It may come as a surprise to many, but only about 10% of domestic violence abuse survivors experience relief from that abuse after they leave. Indeed, domestic violence (DV) abuse continues for years, sometimes even decades. One way that DV abusers continue that abuse is through parental alienation.
What if the children were never a target before?
Some DV victims think that since the abuse was always targeted at them, when they leave, child abuse will not be an issue. Unfortunately, that is simply not always the case. In fact, often, DV abusers will simply use children to continue their abuse, including escalating to child abuse.
It will start out small
The first signs that you may be dealing with parental alienation will be small. Your child will be excited about new activities that your ex signed them up for, and then the child will hand you the bill. If you cannot afford it, you are now the “bad guy.”
Next, you may notice that your child’s stuff begins to disappear. Their jacket will not make it back to your home. Their schoolbooks, backpacks, shoes, etc., will “mysteriously” disappear. Of course, since they are in your custody when these items cannot be found, your child will look to you to solve the problem. Again, if you cannot afford to replace those items, your ex can paint you as a bad parent and themselves as the savior when they buy those missing items for the child.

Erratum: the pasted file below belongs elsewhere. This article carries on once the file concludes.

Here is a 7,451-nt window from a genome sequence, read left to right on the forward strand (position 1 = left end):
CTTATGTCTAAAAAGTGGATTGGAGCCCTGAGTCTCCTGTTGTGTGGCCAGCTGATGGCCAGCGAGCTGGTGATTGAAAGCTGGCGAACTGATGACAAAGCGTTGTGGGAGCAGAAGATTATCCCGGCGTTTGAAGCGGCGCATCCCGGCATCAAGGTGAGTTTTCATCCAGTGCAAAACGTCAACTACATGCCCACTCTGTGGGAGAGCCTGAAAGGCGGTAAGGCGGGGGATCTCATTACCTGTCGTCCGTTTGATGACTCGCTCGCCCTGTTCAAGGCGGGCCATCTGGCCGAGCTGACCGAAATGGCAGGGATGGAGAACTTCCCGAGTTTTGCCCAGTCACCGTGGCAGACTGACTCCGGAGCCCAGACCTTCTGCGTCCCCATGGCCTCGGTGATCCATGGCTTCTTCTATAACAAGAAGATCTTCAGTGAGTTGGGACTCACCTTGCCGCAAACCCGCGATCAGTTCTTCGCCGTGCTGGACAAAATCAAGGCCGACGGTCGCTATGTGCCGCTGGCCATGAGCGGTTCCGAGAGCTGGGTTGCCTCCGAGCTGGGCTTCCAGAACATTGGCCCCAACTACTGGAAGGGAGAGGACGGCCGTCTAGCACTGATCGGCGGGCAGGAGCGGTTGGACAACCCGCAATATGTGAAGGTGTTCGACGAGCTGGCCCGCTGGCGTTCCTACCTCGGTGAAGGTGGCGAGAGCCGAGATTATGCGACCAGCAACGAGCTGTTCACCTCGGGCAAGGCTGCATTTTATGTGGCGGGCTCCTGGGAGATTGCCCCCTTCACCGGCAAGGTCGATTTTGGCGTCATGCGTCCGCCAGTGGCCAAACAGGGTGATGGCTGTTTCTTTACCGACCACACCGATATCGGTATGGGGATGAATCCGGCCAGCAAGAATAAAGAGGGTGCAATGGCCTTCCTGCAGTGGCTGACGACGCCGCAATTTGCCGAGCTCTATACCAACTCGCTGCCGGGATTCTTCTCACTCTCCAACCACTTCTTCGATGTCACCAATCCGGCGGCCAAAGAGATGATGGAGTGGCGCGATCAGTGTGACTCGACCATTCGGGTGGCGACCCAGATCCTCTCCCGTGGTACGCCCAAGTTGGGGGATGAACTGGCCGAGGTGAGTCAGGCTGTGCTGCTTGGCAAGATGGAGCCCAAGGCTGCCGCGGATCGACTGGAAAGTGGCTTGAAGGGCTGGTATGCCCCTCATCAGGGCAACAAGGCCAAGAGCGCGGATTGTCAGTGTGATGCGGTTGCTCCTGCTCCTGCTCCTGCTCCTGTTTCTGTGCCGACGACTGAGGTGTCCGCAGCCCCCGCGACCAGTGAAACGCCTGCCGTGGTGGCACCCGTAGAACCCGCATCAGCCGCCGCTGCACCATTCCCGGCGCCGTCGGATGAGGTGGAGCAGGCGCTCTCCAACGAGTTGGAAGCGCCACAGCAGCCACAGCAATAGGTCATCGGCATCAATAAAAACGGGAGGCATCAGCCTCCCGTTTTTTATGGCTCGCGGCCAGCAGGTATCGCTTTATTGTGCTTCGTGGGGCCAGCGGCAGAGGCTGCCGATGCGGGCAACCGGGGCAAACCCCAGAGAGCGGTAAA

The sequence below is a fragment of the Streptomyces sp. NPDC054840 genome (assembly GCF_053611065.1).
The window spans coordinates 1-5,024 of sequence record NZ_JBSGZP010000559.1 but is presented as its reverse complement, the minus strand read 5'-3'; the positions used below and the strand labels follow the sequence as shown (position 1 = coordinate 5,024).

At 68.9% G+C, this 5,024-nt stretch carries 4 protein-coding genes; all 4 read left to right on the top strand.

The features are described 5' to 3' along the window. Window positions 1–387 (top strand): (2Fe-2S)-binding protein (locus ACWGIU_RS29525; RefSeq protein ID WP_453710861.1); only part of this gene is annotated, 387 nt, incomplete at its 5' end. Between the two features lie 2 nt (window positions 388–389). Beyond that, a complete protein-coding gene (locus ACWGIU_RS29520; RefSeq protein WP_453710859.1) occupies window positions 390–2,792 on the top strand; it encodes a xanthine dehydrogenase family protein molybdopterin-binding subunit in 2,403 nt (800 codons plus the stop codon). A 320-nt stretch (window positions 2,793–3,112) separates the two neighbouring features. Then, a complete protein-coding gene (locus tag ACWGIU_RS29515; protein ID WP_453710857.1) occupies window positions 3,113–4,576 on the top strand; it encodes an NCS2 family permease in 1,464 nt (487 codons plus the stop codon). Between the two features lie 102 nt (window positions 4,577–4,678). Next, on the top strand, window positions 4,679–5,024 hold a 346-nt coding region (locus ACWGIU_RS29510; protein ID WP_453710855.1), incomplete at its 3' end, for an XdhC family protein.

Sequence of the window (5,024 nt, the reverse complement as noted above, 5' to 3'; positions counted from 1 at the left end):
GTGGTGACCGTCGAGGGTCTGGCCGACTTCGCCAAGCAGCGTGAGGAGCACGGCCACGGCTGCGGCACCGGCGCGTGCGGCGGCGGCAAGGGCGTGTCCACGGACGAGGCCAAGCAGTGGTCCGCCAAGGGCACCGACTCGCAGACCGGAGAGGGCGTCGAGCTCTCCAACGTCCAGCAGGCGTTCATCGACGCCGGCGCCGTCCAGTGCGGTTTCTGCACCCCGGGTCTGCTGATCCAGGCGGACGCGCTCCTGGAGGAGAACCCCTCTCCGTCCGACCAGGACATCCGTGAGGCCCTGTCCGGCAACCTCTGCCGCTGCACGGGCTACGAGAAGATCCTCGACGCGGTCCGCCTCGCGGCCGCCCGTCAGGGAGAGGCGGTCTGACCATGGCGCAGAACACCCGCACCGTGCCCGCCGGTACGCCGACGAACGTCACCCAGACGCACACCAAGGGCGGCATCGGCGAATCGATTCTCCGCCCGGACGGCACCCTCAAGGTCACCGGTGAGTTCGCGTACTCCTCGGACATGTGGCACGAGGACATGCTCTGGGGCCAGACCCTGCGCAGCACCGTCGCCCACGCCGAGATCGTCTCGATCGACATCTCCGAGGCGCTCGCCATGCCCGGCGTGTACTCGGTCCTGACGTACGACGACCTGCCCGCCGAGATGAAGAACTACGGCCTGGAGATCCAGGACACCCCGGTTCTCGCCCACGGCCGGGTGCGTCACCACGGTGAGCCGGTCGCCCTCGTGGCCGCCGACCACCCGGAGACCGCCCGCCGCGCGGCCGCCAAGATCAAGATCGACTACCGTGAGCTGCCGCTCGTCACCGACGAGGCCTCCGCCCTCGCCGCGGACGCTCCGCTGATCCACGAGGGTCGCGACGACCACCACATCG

Now, the real psychological child abuse will occur when you are not around. Parental alienation happens during these times when your ex further paints themselves in the best light, and simultaneously, transfers their negative feelings about you to your child. Their goal is to destroy your bond with your child. This is illegal child abuse, and it does call for a child custody modification order, regardless of your state.
What can I do?
First, if you have not left yet, consult with parental alienation resources. There are experts across the nation who can help you plan your escape.
Second, if you have already left and notice your parent-child relationship faltering, reach out to those same resources. A mental health expert, who is trained in treating parental alienation, can diagnose it as well. Then your family law attorney can fight for a child custody modification order.